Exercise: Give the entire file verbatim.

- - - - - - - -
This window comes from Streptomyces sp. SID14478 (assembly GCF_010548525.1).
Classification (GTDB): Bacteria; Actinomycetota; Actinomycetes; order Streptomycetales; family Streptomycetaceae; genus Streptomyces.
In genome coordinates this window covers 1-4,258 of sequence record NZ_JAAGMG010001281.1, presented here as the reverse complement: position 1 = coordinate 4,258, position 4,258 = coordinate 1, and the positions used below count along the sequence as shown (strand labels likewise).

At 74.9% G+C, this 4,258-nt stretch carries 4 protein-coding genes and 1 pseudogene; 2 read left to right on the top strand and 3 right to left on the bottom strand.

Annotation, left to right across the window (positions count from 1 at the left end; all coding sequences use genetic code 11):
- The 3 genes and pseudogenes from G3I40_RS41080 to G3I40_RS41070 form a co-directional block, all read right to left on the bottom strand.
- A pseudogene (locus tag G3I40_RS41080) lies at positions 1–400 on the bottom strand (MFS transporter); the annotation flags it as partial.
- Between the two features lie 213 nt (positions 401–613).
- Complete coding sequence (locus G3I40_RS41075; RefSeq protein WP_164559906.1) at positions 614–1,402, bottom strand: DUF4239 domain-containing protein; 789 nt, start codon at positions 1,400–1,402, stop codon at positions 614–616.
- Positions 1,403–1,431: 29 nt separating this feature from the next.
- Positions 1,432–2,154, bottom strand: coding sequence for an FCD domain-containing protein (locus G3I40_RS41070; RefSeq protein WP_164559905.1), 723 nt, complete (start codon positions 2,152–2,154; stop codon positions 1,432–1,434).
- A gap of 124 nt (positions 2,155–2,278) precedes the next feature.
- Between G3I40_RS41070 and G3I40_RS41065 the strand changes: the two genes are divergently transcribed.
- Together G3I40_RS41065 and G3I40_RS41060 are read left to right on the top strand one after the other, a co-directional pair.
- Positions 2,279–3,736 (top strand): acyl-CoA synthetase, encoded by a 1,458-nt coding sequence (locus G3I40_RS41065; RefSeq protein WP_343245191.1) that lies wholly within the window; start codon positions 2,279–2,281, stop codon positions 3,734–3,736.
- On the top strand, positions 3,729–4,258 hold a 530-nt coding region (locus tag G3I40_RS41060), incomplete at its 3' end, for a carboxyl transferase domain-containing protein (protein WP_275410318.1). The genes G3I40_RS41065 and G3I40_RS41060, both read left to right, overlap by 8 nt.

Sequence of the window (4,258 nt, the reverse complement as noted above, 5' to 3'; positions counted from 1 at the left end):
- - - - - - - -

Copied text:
This window comes from Streptomyces sp. SID14478 (assembly GCF_010548525.1).
Classification (GTDB): Bacteria; Actinomycetota; Actinomycetes; order Streptomycetales; family Streptomycetaceae; genus Streptomyces.
In genome coordinates this window covers 1-4,258 of sequence record NZ_JAAGMG010001281.1, presented here as the reverse complement: position 1 = coordinate 4,258, position 4,258 = coordinate 1, and the positions used below count along the sequence as shown (strand labels likewise).

At 74.9% G+C, this 4,258-nt stretch carries 4 protein-coding genes and 1 pseudogene; 2 read left to right on the top strand and 3 right to left on the bottom strand.

Annotation, left to right across the window (positions count from 1 at the left end; all coding sequences use genetic code 11):
- The 3 genes and pseudogenes from G3I40_RS41080 to G3I40_RS41070 form a co-directional block, all read right to left on the bottom strand.
- A pseudogene (locus tag G3I40_RS41080) lies at positions 1–400 on the bottom strand (MFS transporter); the annotation flags it as partial.
- Between the two features lie 213 nt (positions 401–613).
- Complete coding sequence (locus G3I40_RS41075; RefSeq protein WP_164559906.1) at positions 614–1,402, bottom strand: DUF4239 domain-containing protein; 789 nt, start codon at positions 1,400–1,402, stop codon at positions 614–616.
- Positions 1,403–1,431: 29 nt separating this feature from the next.
- Positions 1,432–2,154, bottom strand: coding sequence for an FCD domain-containing protein (locus G3I40_RS41070; RefSeq protein WP_164559905.1), 723 nt, complete (start codon positions 2,152–2,154; stop codon positions 1,432–1,434).
- A gap of 124 nt (positions 2,155–2,278) precedes the next feature.
- Between G3I40_RS41070 and G3I40_RS41065 the strand changes: the two genes are divergently transcribed.
- Together G3I40_RS41065 and G3I40_RS41060 are read left to right on the top strand one after the other, a co-directional pair.
- Positions 2,279–3,736 (top strand): acyl-CoA synthetase, encoded by a 1,458-nt coding sequence (locus G3I40_RS41065; RefSeq protein WP_343245191.1) that lies wholly within the window; start codon positions 2,279–2,281, stop codon positions 3,734–3,736.
- On the top strand, positions 3,729–4,258 hold a 530-nt coding region (locus tag G3I40_RS41060), incomplete at its 3' end, for a carboxyl transferase domain-containing protein (protein WP_275410318.1). The genes G3I40_RS41065 and G3I40_RS41060, both read left to right, overlap by 8 nt.

Sequence of the window (4,258 nt, the reverse complement as noted above, 5' to 3'; positions counted from 1 at the left end):